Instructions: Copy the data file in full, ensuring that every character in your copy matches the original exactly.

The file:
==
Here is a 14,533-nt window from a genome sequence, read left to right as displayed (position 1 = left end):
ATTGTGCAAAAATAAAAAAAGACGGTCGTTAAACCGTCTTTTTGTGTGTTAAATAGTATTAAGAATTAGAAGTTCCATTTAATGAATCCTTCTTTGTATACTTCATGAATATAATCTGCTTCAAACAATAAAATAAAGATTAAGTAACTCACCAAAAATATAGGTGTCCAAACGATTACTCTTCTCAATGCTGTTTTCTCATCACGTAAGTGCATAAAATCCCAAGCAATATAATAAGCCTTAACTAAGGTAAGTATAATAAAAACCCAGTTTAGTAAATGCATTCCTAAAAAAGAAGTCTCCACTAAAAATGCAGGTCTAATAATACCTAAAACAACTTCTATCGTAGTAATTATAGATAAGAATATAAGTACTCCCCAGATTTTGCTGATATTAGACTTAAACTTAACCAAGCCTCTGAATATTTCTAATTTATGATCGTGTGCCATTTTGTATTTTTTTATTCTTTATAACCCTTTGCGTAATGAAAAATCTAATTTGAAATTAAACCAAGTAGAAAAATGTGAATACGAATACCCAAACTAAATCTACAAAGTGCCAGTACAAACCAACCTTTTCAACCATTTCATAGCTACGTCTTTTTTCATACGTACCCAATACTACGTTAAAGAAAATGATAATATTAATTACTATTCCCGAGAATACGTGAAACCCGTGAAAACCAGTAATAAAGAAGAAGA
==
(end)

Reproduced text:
Here is a 14,533-nt window from a genome sequence, read left to right as displayed (position 1 = left end):
ATTGTGCAAAAATAAAAAAAGACGGTCGTTAAACCGTCTTTTTGTGTGTTAAATAGTATTAAGAATTAGAAGTTCCATTTAATGAATCCTTCTTTGTATACTTCATGAATATAATCTGCTTCAAACAATAAAATAAAGATTAAGTAACTCACCAAAAATATAGGTGTCCAAACGATTACTCTTCTCAATGCTGTTTTCTCATCACGTAAGTGCATAAAATCCCAAGCAATATAATAAGCCTTAACTAAGGTAAGTATAATAAAAACCCAGTTTAGTAAATGCATTCCTAAAAAAGAAGTCTCCACTAAAAATGCAGGTCTAATAATACCTAAAACAACTTCTATCGTAGTAATTATAGATAAGAATATAAGTACTCCCCAGATTTTGCTGATATTAGACTTAAACTTAACCAAGCCTCTGAATATTTCTAATTTATGATCGTGTGCCATTTTGTATTTTTTTATTCTTTATAACCCTTTGCGTAATGAAAAATCTAATTTGAAATTAAACCAAGTAGAAAAATGTGAATACGAATACCCAAACTAAATCTACAAAGTGCCAGTACAAACCAACCTTTTCAACCATTTCATAGCTACGTCTTTTTTCATACGTACCCAATACTACGTTAAAGAAAATGATAATATTAATTACTATTCCCGAGAATACGTGAAACCCGTGAAAACCAGTAATAAAGAAGAAGA